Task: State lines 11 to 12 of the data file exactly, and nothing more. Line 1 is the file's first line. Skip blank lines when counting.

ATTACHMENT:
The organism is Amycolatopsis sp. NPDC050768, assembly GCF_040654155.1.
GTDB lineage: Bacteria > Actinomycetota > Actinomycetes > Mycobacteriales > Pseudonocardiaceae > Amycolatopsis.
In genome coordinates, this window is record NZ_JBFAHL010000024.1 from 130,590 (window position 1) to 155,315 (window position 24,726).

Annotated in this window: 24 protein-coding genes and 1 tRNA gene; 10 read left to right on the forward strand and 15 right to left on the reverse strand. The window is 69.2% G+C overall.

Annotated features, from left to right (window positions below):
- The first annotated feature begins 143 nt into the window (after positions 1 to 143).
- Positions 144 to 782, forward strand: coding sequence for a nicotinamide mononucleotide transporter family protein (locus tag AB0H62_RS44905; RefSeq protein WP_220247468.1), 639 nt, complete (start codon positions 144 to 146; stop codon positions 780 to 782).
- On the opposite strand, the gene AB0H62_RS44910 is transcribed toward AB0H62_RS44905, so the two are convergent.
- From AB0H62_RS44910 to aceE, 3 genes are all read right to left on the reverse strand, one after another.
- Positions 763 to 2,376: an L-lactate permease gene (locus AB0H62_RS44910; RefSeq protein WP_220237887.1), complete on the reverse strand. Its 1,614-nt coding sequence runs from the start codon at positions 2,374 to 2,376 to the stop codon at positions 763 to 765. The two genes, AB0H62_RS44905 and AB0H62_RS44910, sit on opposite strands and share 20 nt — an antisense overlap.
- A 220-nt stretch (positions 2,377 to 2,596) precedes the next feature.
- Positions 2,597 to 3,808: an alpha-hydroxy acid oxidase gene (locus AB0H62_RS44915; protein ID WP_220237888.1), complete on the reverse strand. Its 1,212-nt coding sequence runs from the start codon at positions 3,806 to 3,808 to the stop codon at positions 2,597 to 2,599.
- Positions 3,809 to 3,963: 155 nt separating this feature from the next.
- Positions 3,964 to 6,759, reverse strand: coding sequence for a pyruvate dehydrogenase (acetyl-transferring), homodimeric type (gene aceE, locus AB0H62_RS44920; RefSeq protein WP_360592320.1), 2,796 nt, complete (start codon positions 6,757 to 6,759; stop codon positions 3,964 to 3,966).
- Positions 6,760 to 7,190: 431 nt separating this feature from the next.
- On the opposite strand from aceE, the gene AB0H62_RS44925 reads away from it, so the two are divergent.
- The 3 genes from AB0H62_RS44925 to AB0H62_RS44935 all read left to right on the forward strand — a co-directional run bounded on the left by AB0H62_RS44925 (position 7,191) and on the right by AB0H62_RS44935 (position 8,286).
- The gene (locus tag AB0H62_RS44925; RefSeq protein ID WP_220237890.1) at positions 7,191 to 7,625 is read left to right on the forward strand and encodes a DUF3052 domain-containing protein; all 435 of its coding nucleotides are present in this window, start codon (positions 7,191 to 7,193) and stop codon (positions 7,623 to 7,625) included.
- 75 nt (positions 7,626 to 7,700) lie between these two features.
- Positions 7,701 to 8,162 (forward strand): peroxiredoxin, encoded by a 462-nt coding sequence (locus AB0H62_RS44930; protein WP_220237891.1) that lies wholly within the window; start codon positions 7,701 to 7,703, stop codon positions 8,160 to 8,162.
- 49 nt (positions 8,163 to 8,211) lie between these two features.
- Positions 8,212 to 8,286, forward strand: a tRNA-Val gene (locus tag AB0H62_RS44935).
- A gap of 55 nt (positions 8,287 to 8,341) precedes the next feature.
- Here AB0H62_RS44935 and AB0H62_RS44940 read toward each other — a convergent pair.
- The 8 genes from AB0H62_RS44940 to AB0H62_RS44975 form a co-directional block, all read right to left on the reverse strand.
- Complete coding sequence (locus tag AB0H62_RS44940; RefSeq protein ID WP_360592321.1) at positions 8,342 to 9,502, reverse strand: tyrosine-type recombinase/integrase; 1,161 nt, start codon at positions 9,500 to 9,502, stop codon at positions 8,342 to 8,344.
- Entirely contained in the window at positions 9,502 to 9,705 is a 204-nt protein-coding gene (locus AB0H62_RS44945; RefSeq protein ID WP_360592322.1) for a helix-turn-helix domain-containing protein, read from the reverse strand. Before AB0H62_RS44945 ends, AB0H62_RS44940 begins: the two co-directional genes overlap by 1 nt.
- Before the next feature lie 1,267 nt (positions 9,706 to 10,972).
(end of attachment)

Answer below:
- A 220-nt stretch (positions 2,377 to 2,596) precedes the next feature.
- Positions 2,597 to 3,808: an alpha-hydroxy acid oxidase gene (locus AB0H62_RS44915; protein ID WP_220237888.1), complete on the reverse strand. Its 1,212-nt coding sequence runs from the start codon at positions 3,806 to 3,808 to the stop codon at positions 2,597 to 2,599.